Even when football moved to separate platoons in 1949, Hart started on both sides, the only Notre Dame player to do so besides Jim Martin, his co-captain. As a four-year monogram winner, Hart was a part of three national championship teams under Leahy.
The Associated Press named him the athlete of the year in ’49, which was Jackie Robinson’s MVP season, and he won the Maxwell Award for top college football player. Hart epitomized the days of 60-minute football, and he decried the proliferation of substitutions in modern football as taking the game out of the hands of the players.
In his day, Hart was fully involved in the play calling of the defense, and it didn’t hurt that he graduated from Notre Dame with an engineering degree. However, we waited a bit to use it, playing eight seasons with the Detroit Lions and winning three NFL championships. He is one of three players to win a national championship, earn the Heisman Trophy, and be drafted first overall in the same season – along with Cam Newton and Notre Dame’s Angelo Bertelli.
A 1973 inductee into the College Football Hall of Fame, Leon Hart remains Notre Dame’s only player in history to make an All-American team three times and win the Heisman. There’s even video evidence of his physical domination.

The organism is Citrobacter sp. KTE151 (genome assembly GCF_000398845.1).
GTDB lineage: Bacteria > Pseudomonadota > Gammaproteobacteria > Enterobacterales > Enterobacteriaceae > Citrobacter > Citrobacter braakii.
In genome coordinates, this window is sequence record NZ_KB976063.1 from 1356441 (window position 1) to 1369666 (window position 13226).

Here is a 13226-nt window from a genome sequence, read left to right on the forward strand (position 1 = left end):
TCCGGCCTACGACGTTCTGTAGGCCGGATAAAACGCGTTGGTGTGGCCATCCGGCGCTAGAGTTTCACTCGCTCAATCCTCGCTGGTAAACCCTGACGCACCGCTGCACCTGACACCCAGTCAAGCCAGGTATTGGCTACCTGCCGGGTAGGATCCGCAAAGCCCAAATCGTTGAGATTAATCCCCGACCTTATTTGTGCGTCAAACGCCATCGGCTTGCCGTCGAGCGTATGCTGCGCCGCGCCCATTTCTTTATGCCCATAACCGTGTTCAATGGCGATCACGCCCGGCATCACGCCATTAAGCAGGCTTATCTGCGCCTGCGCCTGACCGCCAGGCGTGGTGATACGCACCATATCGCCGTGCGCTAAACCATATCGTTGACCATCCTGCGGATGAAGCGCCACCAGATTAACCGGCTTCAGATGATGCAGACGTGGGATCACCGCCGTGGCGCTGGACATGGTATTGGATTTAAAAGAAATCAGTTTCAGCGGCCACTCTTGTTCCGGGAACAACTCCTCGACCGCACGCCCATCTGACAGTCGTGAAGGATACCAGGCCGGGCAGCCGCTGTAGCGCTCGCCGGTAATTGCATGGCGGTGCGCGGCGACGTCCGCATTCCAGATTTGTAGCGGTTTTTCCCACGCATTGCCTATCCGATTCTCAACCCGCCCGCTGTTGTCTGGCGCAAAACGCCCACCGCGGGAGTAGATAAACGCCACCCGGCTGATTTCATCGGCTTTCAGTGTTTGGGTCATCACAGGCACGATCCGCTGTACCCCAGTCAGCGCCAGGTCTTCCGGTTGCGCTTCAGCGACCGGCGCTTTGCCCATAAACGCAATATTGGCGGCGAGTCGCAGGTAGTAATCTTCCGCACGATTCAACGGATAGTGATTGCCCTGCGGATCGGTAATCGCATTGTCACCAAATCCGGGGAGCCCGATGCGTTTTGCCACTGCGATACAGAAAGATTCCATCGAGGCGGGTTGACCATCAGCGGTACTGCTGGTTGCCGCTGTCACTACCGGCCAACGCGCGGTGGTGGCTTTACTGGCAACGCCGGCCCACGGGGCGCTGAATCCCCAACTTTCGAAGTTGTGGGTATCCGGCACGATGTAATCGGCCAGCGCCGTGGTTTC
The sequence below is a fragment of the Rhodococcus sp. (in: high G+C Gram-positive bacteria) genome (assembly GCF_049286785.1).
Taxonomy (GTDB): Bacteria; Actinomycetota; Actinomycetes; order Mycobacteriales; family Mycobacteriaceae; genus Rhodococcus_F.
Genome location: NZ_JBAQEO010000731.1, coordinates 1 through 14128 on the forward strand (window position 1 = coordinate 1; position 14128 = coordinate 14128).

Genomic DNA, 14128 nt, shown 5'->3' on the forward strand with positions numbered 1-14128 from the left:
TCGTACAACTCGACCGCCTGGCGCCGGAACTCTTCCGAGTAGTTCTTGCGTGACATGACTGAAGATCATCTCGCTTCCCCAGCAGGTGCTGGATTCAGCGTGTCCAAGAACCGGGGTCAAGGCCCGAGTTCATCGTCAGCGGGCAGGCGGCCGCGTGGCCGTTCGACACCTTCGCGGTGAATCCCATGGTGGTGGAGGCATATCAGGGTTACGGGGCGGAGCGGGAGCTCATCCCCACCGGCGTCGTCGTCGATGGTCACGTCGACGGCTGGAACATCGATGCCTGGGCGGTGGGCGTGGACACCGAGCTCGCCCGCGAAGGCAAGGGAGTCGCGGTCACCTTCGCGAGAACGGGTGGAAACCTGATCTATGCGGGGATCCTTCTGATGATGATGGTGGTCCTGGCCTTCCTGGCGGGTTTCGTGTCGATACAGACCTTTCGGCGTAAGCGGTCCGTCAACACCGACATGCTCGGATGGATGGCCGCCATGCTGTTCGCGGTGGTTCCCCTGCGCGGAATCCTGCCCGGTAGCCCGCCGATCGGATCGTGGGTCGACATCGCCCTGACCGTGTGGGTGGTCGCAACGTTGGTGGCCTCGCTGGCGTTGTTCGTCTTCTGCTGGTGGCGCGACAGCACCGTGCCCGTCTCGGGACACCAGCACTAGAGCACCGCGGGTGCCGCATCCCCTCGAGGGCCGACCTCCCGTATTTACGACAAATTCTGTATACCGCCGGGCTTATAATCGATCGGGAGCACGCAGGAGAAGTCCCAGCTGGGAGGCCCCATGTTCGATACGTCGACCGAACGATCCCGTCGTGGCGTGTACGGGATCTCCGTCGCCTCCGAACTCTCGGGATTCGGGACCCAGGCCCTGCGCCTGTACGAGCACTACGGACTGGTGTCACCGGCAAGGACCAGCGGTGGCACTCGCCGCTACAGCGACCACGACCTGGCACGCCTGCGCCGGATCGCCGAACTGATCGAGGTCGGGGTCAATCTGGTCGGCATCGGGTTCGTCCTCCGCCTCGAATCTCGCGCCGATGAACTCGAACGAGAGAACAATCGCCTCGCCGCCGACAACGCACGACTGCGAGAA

#2: George Gipp – Halfback – 1917-1920
Consensus All-American (1920)
1918: 98 carries for 541 yards, 6 TDs
1919: 106 carries for 729 yards, 7 TDs
1920: 102 carries for 827 yards, 8 TDs
‘‘I’ve got to go, Rock. It’s all right. I’m not afraid. Some time, Rock, when the team is up against it, when things are wrong and the breaks are beating the boys — tell them to go in there with all they’ve got and win just one for the Gipper. I don’t know where I’ll be then, Rock. But I’ll know about it, and I’ll be happy.’’ –George Gipp
Notre Dame fans like legends. We enjoy our larger-than-life figures: Rockne, Leahy, Parseghian, the Four Horsemen, the Gipper. Especially the Gipper.
Sometimes the legend doesn’t have to be true. (Just watch Rudy for some good old-fashioned Notre Dame tall tales.) Was Gipp actually Notre Dame’s first All-American? Did he actually catch pneumonia outside Washington Hall? Did he actually ask Rockne to tell a future Notre Dame team to “Win one for the Gipper?”